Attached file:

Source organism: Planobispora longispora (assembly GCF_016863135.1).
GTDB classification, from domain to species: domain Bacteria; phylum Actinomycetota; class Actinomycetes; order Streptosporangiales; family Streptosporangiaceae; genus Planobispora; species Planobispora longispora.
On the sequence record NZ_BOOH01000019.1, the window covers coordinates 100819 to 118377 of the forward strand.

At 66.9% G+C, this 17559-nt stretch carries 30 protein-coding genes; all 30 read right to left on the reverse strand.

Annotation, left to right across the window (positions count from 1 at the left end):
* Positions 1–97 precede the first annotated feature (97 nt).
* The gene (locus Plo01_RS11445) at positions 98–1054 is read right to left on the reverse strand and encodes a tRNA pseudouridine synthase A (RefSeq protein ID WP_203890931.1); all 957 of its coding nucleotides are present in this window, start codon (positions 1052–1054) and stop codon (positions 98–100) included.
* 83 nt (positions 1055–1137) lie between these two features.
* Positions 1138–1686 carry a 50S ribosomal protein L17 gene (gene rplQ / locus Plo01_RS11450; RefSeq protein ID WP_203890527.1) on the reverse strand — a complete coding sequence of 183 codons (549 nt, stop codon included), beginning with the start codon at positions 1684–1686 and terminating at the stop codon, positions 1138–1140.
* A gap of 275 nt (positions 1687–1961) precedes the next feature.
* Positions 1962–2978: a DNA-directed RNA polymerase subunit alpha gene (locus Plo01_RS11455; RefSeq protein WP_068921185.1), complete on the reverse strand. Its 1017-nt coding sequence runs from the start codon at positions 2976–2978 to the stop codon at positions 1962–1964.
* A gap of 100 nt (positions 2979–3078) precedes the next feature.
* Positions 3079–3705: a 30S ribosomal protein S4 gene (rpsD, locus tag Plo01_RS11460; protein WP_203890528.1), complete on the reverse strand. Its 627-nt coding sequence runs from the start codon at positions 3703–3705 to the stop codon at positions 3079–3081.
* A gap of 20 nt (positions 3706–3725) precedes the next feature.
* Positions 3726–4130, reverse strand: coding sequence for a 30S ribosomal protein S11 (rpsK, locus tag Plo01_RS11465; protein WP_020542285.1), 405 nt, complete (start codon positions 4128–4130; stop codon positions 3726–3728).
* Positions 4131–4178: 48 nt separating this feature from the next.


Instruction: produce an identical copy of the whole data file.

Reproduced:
Source organism: Planobispora longispora (assembly GCF_016863135.1).
GTDB classification, from domain to species: domain Bacteria; phylum Actinomycetota; class Actinomycetes; order Streptosporangiales; family Streptosporangiaceae; genus Planobispora; species Planobispora longispora.
On the sequence record NZ_BOOH01000019.1, the window covers coordinates 100819 to 118377 of the forward strand.

At 66.9% G+C, this 17559-nt stretch carries 30 protein-coding genes; all 30 read right to left on the reverse strand.

Annotation, left to right across the window (positions count from 1 at the left end):
* Positions 1–97 precede the first annotated feature (97 nt).
* The gene (locus Plo01_RS11445) at positions 98–1054 is read right to left on the reverse strand and encodes a tRNA pseudouridine synthase A (RefSeq protein ID WP_203890931.1); all 957 of its coding nucleotides are present in this window, start codon (positions 1052–1054) and stop codon (positions 98–100) included.
* 83 nt (positions 1055–1137) lie between these two features.
* Positions 1138–1686 carry a 50S ribosomal protein L17 gene (gene rplQ / locus Plo01_RS11450; RefSeq protein ID WP_203890527.1) on the reverse strand — a complete coding sequence of 183 codons (549 nt, stop codon included), beginning with the start codon at positions 1684–1686 and terminating at the stop codon, positions 1138–1140.
* A gap of 275 nt (positions 1687–1961) precedes the next feature.
* Positions 1962–2978: a DNA-directed RNA polymerase subunit alpha gene (locus Plo01_RS11455; RefSeq protein WP_068921185.1), complete on the reverse strand. Its 1017-nt coding sequence runs from the start codon at positions 2976–2978 to the stop codon at positions 1962–1964.
* A gap of 100 nt (positions 2979–3078) precedes the next feature.
* Positions 3079–3705: a 30S ribosomal protein S4 gene (rpsD, locus tag Plo01_RS11460; protein WP_203890528.1), complete on the reverse strand. Its 627-nt coding sequence runs from the start codon at positions 3703–3705 to the stop codon at positions 3079–3081.
* A gap of 20 nt (positions 3706–3725) precedes the next feature.
* Positions 3726–4130, reverse strand: coding sequence for a 30S ribosomal protein S11 (rpsK, locus tag Plo01_RS11465; protein WP_020542285.1), 405 nt, complete (start codon positions 4128–4130; stop codon positions 3726–3728).
* Positions 4131–4178: 48 nt separating this feature from the next.